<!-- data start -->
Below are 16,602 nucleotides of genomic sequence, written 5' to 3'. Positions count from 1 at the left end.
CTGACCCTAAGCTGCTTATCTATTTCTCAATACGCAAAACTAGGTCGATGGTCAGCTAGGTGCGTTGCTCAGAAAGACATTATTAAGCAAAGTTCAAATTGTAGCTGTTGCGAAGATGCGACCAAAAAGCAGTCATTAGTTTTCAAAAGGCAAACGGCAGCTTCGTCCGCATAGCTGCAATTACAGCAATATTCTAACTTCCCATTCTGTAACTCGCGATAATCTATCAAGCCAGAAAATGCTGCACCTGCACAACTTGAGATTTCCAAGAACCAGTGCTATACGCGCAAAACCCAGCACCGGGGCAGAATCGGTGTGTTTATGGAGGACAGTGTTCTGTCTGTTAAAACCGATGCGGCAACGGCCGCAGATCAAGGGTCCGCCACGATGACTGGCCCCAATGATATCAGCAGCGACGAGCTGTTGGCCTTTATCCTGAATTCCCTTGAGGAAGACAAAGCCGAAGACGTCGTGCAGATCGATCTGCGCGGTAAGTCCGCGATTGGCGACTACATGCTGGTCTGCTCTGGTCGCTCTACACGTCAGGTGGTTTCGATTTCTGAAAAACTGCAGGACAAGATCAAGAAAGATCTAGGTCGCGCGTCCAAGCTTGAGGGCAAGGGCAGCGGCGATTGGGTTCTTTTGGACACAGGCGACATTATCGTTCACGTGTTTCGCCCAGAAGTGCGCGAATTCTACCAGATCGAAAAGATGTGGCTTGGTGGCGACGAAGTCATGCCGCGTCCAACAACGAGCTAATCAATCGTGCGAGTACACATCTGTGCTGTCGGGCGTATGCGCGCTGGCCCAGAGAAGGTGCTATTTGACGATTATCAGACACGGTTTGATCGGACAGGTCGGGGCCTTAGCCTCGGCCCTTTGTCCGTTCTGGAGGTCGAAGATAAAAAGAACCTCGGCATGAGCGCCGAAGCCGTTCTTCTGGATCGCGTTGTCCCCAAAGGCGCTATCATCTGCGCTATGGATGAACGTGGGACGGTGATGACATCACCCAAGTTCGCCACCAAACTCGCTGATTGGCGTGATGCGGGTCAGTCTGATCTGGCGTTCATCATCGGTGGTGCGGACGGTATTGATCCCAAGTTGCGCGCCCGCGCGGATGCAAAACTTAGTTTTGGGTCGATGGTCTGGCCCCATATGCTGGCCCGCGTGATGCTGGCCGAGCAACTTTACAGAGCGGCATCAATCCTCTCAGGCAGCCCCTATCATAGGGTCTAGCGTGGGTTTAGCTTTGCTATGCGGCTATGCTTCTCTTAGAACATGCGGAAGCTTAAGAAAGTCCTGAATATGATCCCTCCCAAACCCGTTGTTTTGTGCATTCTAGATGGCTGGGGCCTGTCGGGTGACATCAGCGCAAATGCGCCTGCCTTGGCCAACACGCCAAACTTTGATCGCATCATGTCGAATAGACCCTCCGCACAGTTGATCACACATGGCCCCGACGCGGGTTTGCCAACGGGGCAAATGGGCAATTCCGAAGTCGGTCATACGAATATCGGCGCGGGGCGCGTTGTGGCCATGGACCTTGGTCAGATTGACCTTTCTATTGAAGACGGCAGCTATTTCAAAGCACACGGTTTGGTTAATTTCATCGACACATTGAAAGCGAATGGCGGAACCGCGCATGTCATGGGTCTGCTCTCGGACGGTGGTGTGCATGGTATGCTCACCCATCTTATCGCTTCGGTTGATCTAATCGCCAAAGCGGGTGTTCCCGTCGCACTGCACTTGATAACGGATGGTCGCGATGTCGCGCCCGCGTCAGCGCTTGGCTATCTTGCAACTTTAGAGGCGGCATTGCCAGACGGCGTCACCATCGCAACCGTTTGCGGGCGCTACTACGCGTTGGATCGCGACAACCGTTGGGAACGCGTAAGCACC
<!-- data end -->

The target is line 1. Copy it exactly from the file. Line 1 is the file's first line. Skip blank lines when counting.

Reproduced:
Below are 16,602 nucleotides of genomic sequence, written 5' to 3'. Positions count from 1 at the left end.